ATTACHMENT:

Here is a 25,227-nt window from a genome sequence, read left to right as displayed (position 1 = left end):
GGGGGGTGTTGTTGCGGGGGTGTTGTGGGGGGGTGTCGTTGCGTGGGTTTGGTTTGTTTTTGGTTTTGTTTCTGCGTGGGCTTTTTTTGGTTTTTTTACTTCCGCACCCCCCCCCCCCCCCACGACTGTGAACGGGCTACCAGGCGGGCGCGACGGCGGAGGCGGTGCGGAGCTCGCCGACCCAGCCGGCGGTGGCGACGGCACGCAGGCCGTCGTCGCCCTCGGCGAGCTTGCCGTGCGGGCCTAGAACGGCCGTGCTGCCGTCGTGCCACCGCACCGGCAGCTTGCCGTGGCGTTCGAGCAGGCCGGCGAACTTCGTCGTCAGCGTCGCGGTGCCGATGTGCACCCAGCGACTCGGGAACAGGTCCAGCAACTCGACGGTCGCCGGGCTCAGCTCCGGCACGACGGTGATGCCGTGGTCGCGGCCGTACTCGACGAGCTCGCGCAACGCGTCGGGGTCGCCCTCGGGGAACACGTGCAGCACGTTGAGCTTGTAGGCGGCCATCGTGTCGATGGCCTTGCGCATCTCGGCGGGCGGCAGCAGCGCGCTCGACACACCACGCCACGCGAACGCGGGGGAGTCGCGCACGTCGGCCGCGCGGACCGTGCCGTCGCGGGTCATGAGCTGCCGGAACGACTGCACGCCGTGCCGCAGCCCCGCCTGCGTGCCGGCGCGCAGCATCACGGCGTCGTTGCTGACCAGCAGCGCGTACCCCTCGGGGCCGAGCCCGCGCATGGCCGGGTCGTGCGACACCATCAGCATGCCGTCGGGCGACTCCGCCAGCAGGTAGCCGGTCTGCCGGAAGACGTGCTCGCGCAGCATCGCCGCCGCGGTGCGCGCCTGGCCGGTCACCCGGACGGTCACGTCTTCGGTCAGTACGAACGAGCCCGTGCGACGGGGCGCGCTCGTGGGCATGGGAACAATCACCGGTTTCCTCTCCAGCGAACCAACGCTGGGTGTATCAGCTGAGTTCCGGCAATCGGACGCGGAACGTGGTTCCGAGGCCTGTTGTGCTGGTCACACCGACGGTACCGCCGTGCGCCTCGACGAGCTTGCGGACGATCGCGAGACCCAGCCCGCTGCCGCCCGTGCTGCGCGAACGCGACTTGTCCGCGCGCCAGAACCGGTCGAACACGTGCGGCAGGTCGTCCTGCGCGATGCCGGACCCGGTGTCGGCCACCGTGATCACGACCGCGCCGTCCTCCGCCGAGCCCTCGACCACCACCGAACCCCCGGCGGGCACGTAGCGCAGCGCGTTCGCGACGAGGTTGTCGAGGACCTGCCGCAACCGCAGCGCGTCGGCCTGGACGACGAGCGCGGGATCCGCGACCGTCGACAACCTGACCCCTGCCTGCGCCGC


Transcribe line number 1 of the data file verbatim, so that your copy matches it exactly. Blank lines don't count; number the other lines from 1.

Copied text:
Here is a 25,227-nt window from a genome sequence, read left to right as displayed (position 1 = left end):